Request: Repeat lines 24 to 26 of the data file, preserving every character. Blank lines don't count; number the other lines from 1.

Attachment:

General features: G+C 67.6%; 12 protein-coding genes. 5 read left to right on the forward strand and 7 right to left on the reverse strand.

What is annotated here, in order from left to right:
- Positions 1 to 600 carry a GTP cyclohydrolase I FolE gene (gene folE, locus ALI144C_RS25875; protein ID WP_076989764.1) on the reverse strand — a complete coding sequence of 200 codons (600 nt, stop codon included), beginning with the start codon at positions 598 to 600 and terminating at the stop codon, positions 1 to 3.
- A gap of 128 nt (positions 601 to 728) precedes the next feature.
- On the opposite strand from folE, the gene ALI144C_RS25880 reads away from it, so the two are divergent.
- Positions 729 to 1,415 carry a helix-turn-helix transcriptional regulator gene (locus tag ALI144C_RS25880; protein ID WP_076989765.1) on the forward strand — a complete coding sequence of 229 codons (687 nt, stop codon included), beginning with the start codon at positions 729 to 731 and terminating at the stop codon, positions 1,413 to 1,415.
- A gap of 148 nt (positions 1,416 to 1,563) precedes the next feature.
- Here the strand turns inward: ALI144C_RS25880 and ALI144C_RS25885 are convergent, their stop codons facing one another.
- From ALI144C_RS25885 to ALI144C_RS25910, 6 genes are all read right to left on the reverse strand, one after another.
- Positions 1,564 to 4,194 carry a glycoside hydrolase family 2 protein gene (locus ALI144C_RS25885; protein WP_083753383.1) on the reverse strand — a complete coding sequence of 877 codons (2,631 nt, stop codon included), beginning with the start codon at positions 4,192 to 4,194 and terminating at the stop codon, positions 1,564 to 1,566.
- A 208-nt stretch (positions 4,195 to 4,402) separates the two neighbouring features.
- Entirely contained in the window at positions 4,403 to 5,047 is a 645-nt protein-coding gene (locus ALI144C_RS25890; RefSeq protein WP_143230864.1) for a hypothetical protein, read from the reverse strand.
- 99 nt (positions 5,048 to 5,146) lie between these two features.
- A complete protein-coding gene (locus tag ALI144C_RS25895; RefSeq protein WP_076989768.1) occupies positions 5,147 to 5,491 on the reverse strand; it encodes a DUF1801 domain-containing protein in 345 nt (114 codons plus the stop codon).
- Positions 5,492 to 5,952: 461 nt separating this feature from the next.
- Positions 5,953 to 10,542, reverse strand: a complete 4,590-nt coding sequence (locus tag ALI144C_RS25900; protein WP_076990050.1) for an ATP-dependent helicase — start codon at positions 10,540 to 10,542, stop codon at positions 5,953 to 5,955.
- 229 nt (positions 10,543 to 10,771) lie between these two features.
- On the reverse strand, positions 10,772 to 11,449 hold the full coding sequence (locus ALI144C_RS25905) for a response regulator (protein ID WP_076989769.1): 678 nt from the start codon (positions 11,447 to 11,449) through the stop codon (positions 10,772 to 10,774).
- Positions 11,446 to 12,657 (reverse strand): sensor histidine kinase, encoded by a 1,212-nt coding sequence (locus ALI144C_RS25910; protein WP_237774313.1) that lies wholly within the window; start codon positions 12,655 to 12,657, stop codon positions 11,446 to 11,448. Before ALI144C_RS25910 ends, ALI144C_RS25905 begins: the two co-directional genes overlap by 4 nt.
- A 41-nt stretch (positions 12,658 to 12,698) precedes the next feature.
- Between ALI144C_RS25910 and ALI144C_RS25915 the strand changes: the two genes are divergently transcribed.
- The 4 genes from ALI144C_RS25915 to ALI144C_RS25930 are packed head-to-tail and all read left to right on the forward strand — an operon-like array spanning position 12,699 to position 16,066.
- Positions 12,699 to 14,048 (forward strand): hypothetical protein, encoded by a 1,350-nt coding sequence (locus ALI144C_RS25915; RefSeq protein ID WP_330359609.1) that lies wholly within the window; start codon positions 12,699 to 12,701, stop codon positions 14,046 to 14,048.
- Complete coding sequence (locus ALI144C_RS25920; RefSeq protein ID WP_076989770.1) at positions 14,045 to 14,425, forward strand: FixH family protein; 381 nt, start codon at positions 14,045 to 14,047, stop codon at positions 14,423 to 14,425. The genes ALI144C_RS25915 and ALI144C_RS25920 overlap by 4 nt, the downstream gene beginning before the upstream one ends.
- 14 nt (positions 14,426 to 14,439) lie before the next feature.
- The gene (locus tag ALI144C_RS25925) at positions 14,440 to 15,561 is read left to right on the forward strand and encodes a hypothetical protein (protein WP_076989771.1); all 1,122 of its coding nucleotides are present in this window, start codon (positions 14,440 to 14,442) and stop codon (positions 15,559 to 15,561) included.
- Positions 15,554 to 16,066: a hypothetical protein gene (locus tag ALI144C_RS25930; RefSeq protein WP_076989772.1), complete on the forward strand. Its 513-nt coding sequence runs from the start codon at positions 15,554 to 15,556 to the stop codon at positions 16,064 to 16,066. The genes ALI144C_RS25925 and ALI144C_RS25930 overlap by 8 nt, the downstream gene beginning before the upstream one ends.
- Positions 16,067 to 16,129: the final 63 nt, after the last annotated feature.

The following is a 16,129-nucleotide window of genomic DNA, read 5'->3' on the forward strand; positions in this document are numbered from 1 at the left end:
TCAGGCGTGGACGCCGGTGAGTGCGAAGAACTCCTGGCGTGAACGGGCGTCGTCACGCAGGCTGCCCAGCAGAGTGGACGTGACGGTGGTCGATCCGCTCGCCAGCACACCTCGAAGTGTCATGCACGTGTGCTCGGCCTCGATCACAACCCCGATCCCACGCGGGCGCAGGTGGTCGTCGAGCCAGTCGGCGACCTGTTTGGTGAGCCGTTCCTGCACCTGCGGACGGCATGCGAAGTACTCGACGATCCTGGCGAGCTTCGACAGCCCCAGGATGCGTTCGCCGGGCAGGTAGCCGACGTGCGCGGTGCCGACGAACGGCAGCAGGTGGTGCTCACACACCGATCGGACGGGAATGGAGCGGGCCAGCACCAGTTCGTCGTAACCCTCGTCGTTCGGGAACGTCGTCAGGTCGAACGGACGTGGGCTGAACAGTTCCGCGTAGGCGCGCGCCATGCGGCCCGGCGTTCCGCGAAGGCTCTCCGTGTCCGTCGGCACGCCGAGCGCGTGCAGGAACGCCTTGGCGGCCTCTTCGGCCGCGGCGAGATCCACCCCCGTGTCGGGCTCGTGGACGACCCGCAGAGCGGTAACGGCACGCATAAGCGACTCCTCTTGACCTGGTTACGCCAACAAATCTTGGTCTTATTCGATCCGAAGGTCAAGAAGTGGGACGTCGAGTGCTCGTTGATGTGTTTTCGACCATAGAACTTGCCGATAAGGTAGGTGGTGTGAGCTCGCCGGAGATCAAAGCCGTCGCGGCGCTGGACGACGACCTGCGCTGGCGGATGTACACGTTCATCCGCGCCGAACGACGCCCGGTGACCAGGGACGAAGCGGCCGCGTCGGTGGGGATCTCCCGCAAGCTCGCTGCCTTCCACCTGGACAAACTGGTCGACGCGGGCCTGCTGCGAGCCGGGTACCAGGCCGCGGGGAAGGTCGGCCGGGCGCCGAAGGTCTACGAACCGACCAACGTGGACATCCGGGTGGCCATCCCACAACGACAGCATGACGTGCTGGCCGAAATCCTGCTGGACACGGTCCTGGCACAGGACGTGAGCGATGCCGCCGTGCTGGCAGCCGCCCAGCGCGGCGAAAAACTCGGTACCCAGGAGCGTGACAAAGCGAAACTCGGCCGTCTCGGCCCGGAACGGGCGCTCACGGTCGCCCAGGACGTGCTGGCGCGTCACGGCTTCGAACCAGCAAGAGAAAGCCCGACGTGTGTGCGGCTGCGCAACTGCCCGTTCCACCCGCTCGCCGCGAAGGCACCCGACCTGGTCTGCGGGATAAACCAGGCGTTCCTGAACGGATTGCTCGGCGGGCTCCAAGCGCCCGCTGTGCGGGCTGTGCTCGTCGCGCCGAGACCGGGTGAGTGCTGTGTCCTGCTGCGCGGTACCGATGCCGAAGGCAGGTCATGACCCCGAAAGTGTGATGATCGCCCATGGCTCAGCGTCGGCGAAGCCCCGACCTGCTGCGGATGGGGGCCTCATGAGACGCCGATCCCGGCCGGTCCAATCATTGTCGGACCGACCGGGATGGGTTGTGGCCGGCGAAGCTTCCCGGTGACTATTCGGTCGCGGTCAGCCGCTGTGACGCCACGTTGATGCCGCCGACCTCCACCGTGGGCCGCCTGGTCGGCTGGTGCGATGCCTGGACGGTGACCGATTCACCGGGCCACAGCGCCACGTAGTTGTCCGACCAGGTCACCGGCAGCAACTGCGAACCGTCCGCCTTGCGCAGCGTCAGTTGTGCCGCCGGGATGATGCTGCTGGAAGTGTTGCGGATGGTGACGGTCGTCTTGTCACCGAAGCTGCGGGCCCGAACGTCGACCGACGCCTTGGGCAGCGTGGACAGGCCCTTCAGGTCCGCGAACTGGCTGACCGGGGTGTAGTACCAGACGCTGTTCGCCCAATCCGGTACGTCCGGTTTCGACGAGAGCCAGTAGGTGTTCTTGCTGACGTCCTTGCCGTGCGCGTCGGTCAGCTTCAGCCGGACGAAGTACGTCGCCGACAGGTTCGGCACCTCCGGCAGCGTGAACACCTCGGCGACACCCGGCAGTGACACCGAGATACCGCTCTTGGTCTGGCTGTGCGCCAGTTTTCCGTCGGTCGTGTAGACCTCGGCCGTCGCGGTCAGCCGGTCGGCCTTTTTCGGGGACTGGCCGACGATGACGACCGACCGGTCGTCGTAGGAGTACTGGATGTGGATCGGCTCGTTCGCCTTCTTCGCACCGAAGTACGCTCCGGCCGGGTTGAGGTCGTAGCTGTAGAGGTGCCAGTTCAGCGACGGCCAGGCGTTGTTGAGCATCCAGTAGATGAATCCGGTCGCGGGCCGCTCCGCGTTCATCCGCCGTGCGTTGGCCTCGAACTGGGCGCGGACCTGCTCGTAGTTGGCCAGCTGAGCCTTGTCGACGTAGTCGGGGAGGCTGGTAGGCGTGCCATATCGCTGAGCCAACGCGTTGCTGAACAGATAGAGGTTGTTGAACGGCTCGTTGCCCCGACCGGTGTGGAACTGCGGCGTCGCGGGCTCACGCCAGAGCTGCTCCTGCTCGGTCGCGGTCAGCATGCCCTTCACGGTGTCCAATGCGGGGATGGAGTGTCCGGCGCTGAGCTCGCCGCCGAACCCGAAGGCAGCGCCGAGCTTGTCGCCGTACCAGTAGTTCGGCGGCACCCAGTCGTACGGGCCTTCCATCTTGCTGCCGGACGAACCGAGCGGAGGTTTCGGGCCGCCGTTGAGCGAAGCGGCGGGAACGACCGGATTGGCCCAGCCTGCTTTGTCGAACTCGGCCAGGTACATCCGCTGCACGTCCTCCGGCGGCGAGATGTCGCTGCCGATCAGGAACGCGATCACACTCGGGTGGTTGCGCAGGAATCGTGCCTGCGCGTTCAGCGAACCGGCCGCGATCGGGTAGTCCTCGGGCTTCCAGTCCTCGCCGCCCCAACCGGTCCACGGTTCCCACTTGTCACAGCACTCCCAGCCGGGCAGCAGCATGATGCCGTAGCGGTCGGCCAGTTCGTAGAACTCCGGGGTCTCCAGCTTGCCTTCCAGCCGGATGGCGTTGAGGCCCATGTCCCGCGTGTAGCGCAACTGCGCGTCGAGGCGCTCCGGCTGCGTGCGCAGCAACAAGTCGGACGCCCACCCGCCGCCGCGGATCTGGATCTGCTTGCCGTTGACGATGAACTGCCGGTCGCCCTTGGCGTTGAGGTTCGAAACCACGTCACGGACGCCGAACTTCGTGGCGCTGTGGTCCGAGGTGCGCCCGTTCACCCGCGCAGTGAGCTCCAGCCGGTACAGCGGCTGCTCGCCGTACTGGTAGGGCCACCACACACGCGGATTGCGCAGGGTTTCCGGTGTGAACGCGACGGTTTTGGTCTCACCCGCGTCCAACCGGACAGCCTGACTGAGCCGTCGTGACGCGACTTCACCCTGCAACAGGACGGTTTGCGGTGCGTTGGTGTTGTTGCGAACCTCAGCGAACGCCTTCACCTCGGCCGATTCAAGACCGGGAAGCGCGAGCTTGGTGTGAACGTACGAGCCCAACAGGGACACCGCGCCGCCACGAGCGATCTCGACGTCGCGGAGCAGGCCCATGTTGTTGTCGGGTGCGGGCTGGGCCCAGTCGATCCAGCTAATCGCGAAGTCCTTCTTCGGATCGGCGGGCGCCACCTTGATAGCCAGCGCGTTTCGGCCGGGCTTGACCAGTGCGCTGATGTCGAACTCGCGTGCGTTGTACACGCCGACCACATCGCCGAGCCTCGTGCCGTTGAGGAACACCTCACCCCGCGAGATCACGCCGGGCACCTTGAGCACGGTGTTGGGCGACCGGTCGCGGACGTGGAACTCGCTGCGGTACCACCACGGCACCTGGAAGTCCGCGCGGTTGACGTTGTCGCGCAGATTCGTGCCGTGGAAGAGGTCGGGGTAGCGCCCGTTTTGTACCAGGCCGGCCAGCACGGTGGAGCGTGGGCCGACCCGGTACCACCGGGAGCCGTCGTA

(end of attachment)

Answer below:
- Complete coding sequence (locus ALI144C_RS25920; RefSeq protein ID WP_076989770.1) at positions 14,045 to 14,425, forward strand: FixH family protein; 381 nt, start codon at positions 14,045 to 14,047, stop codon at positions 14,423 to 14,425. The genes ALI144C_RS25915 and ALI144C_RS25920 overlap by 4 nt, the downstream gene beginning before the upstream one ends.
- 14 nt (positions 14,426 to 14,439) lie before the next feature.
- The gene (locus tag ALI144C_RS25925) at positions 14,440 to 15,561 is read left to right on the forward strand and encodes a hypothetical protein (protein WP_076989771.1); all 1,122 of its coding nucleotides are present in this window, start codon (positions 14,440 to 14,442) and stop codon (positions 15,559 to 15,561) included.